10. Place a teaspoon of ricotta filling in the middle, fold in half and seal the edges with a fork.
  11. Place the ravioli on a baking sheet lined with parchment paper or silicone mat.
  12. Brush the top with milk.
  13. Bake in the preheated oven for about 25-30 minutes, or until light golden brown.
  14. Let them cool on a rack, then sprinkle with abundant powdered sugar.
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Ricetta in Italiano:


Ravioli dolci di Carnevale al forno con Ricotta e Gocce di Cioccolato

  • Prep Time: 40 minutes
  • Cook Time: 30 minutes
  • Total Time: 1 hour 10 minutes
  • Yield: 25-30 ravioli 1x


  • 3 uova
  • 2 cucchiai di zucchero
  • 50 g di olio (io ho usato olio di semi di girasole)
  • 45 g di burro, sciolto
  • 60 g di latte
  • 1/2 limone, succo e scorza
  • 340 g di farina 00, setacciata


  • 300 g di ricotta
  • 2 cucchiai + 1 cucchiaino di zucchero
  • 2 cucchiaini di liquore (Rum or Grand Marnier) (facoltativo)
  • 1/2 limone, la scorza
  • 1/2 cucchiaino di cannella
  • 3 cucchiai di gocce di cioccolato (al latte o fondente)
  • 1 turlo d’uovo
  • latte da spennellare sui ravioli prima di infornare


  1. In una ciotola grande, aggiungere lo zucchero e le uova e mescolare bene. Ora aggiungere l’olio, il burro fuso, il latte, il succo di limone e la scorza. Mescolare bene.
  2. Iniziare ad aggiungere la farina setacciata un po ‘alla volta, impastare con le mani fino a sentire che la pasta è morbida, liscia e omogenea.
  3. Formare una palla con l’impasto e avvolgerlo nella pellicola di plastica. Mettere in frigo per circa mezz’ora.
  4. Nel frattempo, preparare il ripieno ricotta e preriscaldare il forno a (160° C).
  5. In una ciotola media, aggiungere la ricotta, lo zucchero, la cannella, il liquore, la scorza di limone, il tuorlo d’uovo, e alla fine le gocce di cioccolato.
  6. Mescolare energicamente con un cucchiaio di legno o una spatola fino ad ottenere una crema liscia e morbida.
  7. Prendere la pasta dal frigorifero e rimuovere la plastica.
  8. Spolverare la superficie di lavoro di farina, posizionare la pasta nel centro e stenderla con il matterello fino ad ottenere una sottigliezza di circa 2 mm.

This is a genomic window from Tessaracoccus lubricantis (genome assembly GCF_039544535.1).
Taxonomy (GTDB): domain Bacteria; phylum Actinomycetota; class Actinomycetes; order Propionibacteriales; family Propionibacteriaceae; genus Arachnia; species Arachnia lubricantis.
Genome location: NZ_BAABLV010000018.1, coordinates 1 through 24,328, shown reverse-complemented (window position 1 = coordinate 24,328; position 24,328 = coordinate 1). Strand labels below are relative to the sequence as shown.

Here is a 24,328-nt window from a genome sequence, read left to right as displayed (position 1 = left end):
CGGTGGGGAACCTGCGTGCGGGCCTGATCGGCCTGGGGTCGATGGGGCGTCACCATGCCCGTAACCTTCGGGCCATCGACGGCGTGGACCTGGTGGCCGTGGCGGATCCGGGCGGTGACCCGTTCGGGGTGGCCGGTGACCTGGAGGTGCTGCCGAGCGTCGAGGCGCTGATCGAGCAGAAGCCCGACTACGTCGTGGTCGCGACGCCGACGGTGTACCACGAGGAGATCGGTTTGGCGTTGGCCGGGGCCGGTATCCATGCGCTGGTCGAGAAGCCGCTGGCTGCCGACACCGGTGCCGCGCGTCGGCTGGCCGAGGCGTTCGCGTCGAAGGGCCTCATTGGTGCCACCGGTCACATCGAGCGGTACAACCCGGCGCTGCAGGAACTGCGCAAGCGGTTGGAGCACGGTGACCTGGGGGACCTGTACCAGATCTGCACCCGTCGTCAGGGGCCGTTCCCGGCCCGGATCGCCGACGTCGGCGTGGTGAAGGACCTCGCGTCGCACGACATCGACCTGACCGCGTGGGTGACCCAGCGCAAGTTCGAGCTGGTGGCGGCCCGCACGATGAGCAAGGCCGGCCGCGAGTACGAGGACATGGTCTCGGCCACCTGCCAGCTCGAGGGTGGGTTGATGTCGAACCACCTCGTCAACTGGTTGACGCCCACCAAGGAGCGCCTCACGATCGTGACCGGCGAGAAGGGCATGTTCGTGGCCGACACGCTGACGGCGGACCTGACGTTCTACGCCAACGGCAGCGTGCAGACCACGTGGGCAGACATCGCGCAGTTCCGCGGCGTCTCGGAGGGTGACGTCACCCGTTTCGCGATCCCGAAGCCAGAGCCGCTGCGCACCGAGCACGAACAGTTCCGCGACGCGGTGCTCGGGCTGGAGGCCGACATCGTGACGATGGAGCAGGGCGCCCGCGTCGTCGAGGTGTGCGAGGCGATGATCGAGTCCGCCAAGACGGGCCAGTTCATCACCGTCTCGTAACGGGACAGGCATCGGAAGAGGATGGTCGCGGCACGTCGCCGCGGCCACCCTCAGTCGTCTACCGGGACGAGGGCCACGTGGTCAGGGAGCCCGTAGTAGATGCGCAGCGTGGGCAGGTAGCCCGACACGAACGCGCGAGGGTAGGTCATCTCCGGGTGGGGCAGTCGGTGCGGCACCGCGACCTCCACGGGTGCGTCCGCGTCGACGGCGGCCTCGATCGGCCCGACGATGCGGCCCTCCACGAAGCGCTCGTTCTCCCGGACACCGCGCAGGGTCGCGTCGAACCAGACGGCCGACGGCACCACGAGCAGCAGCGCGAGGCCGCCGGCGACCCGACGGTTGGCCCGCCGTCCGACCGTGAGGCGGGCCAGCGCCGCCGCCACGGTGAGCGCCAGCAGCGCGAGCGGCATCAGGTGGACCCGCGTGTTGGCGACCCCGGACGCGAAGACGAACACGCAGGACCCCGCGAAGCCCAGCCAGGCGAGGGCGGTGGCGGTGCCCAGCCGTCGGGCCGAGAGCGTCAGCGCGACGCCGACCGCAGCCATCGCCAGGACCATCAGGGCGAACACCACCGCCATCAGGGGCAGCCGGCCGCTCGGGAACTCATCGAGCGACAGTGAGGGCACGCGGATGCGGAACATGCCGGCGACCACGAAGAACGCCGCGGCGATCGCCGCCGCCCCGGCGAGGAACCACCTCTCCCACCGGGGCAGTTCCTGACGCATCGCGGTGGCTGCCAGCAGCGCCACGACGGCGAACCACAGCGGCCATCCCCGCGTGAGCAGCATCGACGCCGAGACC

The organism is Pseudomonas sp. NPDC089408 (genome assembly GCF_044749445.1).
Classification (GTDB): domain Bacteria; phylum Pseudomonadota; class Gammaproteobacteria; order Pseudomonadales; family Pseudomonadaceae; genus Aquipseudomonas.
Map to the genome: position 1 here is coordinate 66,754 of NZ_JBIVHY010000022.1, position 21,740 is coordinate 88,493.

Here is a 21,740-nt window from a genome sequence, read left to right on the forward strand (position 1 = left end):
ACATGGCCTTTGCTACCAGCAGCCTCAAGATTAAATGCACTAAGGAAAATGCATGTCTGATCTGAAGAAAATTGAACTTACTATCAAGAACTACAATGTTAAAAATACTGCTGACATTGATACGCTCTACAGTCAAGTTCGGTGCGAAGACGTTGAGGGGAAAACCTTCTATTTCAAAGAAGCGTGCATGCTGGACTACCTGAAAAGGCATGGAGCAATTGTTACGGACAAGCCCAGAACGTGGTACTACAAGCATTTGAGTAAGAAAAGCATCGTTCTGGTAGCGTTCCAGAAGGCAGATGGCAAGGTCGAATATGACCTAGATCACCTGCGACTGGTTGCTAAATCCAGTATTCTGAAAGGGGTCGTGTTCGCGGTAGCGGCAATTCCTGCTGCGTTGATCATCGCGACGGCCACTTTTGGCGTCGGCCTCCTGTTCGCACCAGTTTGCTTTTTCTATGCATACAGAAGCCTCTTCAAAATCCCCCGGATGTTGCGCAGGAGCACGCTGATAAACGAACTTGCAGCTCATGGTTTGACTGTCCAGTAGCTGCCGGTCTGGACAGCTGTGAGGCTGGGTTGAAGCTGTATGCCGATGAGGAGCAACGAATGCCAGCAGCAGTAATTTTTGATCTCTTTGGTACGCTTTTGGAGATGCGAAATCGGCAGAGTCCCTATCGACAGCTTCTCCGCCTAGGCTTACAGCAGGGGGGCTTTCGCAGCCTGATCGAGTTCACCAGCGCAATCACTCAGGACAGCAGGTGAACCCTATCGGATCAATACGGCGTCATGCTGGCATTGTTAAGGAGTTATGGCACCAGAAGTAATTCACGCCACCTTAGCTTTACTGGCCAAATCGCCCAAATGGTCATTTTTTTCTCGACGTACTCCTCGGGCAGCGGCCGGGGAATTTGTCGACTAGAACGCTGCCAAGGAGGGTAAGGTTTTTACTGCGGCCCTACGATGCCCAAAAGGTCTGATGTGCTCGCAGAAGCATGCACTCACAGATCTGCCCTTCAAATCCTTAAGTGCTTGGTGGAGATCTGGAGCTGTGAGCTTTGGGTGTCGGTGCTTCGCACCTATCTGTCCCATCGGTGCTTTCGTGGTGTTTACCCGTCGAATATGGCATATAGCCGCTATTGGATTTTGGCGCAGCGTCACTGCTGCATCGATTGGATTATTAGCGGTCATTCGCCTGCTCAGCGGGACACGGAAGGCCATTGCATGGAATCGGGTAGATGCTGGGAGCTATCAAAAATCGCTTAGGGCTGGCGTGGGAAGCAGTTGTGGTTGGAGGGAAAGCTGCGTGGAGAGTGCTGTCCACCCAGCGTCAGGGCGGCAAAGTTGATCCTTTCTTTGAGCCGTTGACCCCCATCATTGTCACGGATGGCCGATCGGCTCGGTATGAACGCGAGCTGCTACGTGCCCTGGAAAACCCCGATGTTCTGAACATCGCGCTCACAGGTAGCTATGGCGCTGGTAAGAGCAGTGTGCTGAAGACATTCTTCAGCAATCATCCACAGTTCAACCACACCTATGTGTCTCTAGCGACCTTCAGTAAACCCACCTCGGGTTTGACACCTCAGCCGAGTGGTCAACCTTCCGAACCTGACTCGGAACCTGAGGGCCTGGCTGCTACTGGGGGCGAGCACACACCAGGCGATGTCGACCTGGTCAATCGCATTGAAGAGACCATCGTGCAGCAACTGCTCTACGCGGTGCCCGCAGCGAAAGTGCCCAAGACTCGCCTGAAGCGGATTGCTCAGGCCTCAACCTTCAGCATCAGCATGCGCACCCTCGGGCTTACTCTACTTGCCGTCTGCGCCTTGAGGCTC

9. Utilizzando un cookie cutter, o un bicchiere, tagliare tondi di pasta di circa 10 cm.
  10. Mettere un cucchiaino di ripieno di ricotta in mezzo, piegare a metà e sigillare i bordi con una forchetta.
  11. Mettere i ravioli su una teglia foderata di carta forno o tappetino di silicone.
  12. Spennellare la parte superiore con il latte.
  13. Cuocere in forno preriscaldato per circa 25-30 minuti, o fino a quando risultino dorati.
  14. Lasciare raffreddare su una griglia, quindi cospargere con abbondante zucchero a velo.
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Carnival Italian Sweet Ricotta Ravioli

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  • Avatar
    Reply Isabelle @ Crumb February 22, 2017 at 11:12 am

    I’ve never seen sweet ravioli before, but that sweet ricotta filling with chocolatey bits sounds positively divine. I’m pretty sure half of it would end up my belly rather than in the dough. 🙂 Adding this to my weekend baking projects, because I can’t let carnival pass me by without at least one sweet treat!

    • Nicoletta
      Reply Nicoletta February 22, 2017 at 11:38 am

      Thank you, Isabelle! It is definitely a weekend project, a bit time consuming, but fun to make and so good to eat! I usually add the egg yolk to the ricotta filling, last, because before that it’s all tasting spoonful after spoonful 🙂 . Hope you enjoy them!

  • Avatar
    Reply diversivore February 22, 2017 at 8:43 pm

    I love reading this kind of thing. I feel, even if only for a moment, transported into a very different world – and one with amazing food to boot. What more could you want?